The world’s first space tourist has been announced and experts believe that this could open the door for the general public in the future. Sputnik spoke with Professor Michael Smart; Chair of Hypersonic Propulsion at the School of Mechanical and Mining Engineering at The University of Queensland to find out if this and settlement on Mars feasible.
Sputnik: How does the Space X moon mission compare to other space tourism rivals?
Michael Smart: To fly a rocket around the moon and back is very expensive. Richard Branson’s group; Virgin Galactic, are doing a much smaller thing and going straight up vertically, space is generally considered to be 100km or 60 miles above the Earth’s surface, so what Richard Branson’s guys are doing, is going up into space like throwing a rock up and coming straight back down again.
It’s quite a short trip and takes about 10 minutes, you’re weightless for this time and it would be a pretty exciting roller coaster ride basically and is scratching the surface compared to what Space X are suggesting. They are going to go into orbit around the Earth, where you have to travel at 25,000 km per hour and they’re going off to the moon and back, so it’s like comparing going to the seaside with going on a long distance flight.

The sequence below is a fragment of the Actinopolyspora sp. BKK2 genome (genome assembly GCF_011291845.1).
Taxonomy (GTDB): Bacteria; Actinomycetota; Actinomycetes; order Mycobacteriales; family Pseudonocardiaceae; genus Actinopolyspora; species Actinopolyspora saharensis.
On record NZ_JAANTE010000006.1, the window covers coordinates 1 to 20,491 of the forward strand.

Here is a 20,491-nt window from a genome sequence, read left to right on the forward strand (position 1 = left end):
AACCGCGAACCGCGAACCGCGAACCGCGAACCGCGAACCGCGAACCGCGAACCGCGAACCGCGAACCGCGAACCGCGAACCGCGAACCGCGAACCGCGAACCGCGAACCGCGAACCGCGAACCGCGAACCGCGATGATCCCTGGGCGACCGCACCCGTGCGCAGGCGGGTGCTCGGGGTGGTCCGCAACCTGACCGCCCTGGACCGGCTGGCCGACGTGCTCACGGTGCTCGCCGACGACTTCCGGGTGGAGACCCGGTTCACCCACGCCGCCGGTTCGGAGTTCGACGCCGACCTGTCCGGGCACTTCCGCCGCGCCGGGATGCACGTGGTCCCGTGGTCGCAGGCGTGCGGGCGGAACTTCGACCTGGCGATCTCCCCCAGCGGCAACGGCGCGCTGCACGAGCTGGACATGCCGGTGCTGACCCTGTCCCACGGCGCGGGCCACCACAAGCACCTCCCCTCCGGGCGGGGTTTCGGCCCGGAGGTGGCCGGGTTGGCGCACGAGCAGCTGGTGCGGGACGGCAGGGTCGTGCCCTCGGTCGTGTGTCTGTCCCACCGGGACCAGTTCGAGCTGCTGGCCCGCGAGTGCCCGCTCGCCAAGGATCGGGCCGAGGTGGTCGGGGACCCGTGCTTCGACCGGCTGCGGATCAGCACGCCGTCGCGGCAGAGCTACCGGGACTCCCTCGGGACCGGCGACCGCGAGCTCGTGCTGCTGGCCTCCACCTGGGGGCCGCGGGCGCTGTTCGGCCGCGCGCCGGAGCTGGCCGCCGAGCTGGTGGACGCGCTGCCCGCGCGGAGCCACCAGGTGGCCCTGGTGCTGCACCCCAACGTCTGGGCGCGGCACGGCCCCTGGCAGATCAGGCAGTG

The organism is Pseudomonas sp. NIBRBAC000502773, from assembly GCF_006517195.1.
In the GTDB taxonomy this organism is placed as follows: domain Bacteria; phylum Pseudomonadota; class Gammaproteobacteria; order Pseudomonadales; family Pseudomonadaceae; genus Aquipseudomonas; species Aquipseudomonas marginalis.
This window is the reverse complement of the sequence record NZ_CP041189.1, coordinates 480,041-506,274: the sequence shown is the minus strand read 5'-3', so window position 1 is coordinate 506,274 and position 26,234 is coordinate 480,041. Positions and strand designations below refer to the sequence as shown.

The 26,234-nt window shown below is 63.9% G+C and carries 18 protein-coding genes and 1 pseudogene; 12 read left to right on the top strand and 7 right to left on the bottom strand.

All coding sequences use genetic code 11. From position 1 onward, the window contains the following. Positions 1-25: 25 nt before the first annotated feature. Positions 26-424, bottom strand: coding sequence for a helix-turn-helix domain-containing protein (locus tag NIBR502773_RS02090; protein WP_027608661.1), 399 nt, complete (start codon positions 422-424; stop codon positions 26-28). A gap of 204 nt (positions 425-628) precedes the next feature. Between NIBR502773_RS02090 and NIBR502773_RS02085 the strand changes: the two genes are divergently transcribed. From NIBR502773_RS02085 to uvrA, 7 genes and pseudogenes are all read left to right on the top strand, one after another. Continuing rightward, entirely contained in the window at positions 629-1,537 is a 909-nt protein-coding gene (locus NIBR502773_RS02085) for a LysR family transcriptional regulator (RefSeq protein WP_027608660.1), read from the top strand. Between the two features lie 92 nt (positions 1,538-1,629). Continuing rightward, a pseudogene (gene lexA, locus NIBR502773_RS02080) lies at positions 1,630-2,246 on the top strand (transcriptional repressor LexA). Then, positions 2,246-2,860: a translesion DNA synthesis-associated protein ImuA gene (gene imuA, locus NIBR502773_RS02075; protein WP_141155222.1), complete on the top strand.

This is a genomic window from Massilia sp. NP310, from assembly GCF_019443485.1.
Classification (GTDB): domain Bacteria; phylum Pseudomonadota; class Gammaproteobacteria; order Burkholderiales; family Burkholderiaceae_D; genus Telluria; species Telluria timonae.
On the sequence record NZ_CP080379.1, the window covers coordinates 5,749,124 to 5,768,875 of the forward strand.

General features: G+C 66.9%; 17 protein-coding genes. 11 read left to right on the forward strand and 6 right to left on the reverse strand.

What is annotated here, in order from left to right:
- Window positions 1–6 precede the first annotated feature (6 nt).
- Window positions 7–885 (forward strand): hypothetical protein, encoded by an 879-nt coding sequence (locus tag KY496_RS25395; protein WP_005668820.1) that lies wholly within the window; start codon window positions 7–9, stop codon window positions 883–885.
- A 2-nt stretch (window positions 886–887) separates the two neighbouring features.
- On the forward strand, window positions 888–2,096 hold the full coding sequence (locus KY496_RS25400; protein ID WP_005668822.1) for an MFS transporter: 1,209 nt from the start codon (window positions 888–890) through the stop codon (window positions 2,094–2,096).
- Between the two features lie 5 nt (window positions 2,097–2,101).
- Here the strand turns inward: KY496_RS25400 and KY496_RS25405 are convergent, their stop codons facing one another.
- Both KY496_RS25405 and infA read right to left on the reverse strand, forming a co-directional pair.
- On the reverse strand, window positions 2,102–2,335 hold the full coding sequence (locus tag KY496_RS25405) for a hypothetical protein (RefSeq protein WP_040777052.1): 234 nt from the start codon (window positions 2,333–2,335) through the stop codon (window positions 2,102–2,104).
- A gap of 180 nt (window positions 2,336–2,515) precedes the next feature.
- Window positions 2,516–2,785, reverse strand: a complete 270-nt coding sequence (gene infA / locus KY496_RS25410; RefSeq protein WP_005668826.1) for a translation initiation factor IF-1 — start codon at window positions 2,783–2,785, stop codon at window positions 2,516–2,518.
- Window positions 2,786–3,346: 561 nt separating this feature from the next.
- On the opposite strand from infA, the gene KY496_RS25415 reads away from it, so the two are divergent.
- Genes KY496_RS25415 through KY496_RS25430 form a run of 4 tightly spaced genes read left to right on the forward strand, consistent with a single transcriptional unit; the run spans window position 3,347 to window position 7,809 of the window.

Sputnik: Will human settlement on Mars come soon after mainstream space tourism?
Michael Smart: It’s takes 6 months to get to Mars, that’s the shortest amount of time it takes. You’ve got to go through the darkness of space and there’s serious issues about radiation that have to be accounted for, but having people go to Mars is definitely in our future maybe 20 years away, but it will be after the space tourism, because it’s just so much harder to do.